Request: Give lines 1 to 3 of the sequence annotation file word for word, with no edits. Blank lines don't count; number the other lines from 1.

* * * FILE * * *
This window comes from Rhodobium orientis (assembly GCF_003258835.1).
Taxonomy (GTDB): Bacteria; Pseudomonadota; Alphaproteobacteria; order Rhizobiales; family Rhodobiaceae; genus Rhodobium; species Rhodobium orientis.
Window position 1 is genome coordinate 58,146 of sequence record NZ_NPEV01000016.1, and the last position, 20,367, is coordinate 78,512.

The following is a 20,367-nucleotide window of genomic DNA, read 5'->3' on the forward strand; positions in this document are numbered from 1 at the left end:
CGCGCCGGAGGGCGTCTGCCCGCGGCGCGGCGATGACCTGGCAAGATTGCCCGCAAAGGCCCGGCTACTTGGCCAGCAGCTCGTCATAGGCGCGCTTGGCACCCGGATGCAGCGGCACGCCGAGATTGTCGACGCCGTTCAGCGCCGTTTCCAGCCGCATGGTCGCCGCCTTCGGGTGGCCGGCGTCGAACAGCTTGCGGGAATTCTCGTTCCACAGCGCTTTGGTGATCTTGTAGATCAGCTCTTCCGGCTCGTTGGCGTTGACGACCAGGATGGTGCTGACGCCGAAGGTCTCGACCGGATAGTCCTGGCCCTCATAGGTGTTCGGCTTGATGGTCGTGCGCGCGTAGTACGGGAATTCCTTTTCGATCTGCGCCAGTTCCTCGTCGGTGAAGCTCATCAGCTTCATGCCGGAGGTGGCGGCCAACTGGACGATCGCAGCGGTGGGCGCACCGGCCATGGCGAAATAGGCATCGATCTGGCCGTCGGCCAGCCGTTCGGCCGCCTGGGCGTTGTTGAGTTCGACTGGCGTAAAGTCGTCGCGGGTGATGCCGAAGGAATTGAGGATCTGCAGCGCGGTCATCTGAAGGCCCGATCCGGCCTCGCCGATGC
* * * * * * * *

This window comes from Rhodobium orientis (assembly GCF_003258835.1).
Taxonomy (GTDB): Bacteria; Pseudomonadota; Alphaproteobacteria; order Rhizobiales; family Rhodobiaceae; genus Rhodobium; species Rhodobium orientis.
Window position 1 is genome coordinate 58,146 of sequence record NZ_NPEV01000016.1, and the last position, 20,367, is coordinate 78,512.